It is a known fact that Australians have a keen interest in property investment. One of the main reasons for this is the 15% preferential tax rate on income during the accumulation phase, which can potentially mean no tax during retirement. Due to this, many trustees of self-managed super funds (SMSFs) are lured into dreaming of high returns from property development. However, several pros, cons, and potential problems need to be considered before investing in property development through an SMSF.
The answer to the question ‘Can I use my SMSF for property development?’ is ‘YES’, but you need to do it very carefully. An SMSF can invest to develop a property if trustees ensure the investment is compliant with the rules. And, there are several rules and regulations. Trustees have to ensure that the fund can offer benefits for retirement, death or ill health. There are serious breaches of this tenet and include civil and criminal penalties and loss of fund’s concessional tax treatment. There are various ways an SMSF can invest in property development if the fund’s investment strategy allows:
Directly Developing Property from Fund Assets
An SMSF can buy land from an unrelated party and develop the property. The following are some common problems that often arise:
Obtaining the land from a related party
An SMSF can’t buy land from a related party unless it is business real property used fully and exclusively in a business.
An SMSF can’t borrow for property development
An SMSF can borrow to buy land using a limited recourse borrowing arrangement but it can’t use a loan to improve the asset. And, where the SMSF has borrowed to buy the land, it can’t change the nature of that asset until the loan has been repaid.
GST might apply
GST tax might apply to the development and sale of the developed property. If the ATO considers that an SMSF is in the business of property development, then GST could apply.
Who can develop the property?
Issues often occur when the property developers are related to the members of the fund. While it is possible to involve a related party builder to undertake the work, there are some strict rules, which means that materials and work must be obtained at market value. In case, you use a related party builder, then make sure that the paperwork is perfect and all interactions are documented.
An Ungeared Trust or Company
An ungeared trust or company is used when related parties want to invest in developing a property together. The SMSF can invest in a trust or company that is undertaking property development as long as the trust or company:
- doesn’t lease to a related party
- doesn’t borrow money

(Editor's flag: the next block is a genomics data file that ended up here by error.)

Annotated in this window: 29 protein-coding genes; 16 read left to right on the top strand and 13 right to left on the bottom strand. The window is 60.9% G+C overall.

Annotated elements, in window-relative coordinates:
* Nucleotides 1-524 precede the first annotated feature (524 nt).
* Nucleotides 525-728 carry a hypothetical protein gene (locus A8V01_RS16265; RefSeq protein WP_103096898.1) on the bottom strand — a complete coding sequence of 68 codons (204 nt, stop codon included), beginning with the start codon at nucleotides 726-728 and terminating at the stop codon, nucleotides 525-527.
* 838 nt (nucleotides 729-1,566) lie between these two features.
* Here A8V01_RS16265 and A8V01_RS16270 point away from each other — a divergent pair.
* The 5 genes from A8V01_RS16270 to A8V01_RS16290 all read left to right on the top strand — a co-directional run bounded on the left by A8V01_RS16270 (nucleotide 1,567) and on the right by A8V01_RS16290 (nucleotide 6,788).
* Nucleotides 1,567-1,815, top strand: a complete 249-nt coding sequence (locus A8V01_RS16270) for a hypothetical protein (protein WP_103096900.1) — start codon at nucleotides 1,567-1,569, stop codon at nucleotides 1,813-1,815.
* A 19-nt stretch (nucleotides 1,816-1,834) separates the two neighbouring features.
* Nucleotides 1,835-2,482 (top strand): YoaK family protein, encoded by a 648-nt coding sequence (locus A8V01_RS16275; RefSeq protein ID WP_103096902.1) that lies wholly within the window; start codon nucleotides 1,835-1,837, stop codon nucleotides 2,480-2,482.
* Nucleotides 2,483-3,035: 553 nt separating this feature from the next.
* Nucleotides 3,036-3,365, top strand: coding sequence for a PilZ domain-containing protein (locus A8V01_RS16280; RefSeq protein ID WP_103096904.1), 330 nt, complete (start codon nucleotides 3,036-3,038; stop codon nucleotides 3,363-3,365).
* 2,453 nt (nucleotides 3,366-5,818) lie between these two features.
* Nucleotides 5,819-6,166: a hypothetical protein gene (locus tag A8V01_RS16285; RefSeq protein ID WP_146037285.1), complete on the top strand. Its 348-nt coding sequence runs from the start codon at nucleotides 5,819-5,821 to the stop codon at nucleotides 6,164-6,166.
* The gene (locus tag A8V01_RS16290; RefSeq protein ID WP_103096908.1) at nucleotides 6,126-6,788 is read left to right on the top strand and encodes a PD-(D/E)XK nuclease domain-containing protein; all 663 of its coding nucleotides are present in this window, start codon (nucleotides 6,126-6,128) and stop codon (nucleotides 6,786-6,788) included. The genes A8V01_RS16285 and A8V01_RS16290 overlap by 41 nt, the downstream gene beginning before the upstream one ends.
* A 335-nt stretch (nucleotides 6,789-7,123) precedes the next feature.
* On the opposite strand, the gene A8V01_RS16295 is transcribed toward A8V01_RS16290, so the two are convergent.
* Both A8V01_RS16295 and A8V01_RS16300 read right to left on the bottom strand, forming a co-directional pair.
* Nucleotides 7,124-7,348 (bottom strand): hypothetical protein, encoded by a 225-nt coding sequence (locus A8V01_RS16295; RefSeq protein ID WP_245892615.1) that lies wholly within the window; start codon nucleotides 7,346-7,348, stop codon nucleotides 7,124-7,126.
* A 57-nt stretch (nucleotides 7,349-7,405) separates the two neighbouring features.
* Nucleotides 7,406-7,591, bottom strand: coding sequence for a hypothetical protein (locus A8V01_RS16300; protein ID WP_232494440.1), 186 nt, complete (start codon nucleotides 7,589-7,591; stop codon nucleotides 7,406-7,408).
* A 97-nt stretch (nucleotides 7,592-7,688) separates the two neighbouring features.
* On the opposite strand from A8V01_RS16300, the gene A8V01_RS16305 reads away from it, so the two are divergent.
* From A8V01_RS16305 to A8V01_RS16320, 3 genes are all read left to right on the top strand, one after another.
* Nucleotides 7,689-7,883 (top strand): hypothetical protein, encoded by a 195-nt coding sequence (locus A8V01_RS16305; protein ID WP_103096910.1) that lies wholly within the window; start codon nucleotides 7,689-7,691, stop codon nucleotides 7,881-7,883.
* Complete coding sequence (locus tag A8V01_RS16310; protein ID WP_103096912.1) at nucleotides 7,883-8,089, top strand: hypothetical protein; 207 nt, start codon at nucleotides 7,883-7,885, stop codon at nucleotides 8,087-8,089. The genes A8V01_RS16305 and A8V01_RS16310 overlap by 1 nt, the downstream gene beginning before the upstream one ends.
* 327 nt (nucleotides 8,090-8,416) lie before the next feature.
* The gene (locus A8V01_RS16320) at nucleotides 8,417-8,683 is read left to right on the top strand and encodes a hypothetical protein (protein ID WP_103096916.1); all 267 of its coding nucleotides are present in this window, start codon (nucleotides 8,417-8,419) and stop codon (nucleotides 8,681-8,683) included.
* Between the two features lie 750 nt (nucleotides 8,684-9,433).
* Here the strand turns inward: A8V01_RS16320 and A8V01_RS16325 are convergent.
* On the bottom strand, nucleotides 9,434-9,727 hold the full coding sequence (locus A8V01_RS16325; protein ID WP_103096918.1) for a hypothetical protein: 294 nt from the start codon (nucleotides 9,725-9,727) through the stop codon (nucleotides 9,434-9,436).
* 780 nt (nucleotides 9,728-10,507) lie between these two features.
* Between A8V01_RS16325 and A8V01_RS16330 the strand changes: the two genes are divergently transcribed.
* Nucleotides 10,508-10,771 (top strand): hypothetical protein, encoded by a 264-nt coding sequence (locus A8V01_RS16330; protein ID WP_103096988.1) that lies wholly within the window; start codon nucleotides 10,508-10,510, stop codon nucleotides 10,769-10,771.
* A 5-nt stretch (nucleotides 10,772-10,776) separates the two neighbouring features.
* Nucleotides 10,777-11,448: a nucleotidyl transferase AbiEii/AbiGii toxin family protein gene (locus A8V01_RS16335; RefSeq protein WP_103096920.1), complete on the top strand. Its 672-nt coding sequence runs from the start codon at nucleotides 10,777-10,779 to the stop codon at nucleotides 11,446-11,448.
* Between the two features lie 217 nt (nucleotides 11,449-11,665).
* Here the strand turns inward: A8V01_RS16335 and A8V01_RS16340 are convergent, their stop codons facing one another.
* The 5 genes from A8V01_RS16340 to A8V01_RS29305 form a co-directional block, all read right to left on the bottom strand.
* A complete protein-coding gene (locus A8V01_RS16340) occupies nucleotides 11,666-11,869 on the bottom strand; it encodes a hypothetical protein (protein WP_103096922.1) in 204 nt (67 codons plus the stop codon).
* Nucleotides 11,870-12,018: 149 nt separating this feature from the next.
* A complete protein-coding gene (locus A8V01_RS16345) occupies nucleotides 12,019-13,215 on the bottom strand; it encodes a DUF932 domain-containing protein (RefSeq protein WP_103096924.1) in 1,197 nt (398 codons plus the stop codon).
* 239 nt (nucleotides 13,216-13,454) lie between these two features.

- doesn’t run a business
- conducts any dealings at arm’s length
- the asset of the trust or company:
- don’t include an interest in another entity
- don’t have a charge over them
- are not bought from a related party unless the asset is business real property obtained at market value.
Investment in an Unrelated Entity
Investing in unrelated entities for the development of property is alluring as there is no limit to how much of the fund’s assets can be invested. For unrelated entities for in-house asset purposes, the SMSF and their related parties must not have above 50% of the units available.
A Joint Venture
An SMSF can invest in a joint venture property development, but the rules are strict and various issues need to be considered. Under a joint venture, the SMSF invests in and has a property’s share that is being developed. Each party bears the expense of the JV and gets this same proportionate contribution from the returns. Additionally, it must be considered whether the arrangement between the parties can be considered a partnership for GST, tax, and legal purposes.
Is Your SMSF the Best for Property Development?
Trustees have to be very careful while making any investment decision. Any suggestion on a property development must be taken from a licensed financial adviser. A lawyer must be hired for any contracts between parties. Additionally, compliance assistance from a reliable accountant.
Contractor or Employee?
The Australian Taxation Office (ATO) has issued new guidance warning that just because a worker is identified as an independent contractor in a written agreement, it does not necessarily mean that they are considered as such for tax and superannuation purposes.
The rights and obligations of the contract must support the existence of an independent contracting relationship. Merely having an Australian Business Number (ABN) does not necessarily indicate genuine engagement as a contractor. The ATO says that the fundamental difference between an employee and an independent contractor is that an employee works for an employer as part of that employer’s business, whereas an independent contractor provides services to a principal’s business while pursuing their own business enterprise. They perform the work as the principal of their own business and not as part of another business.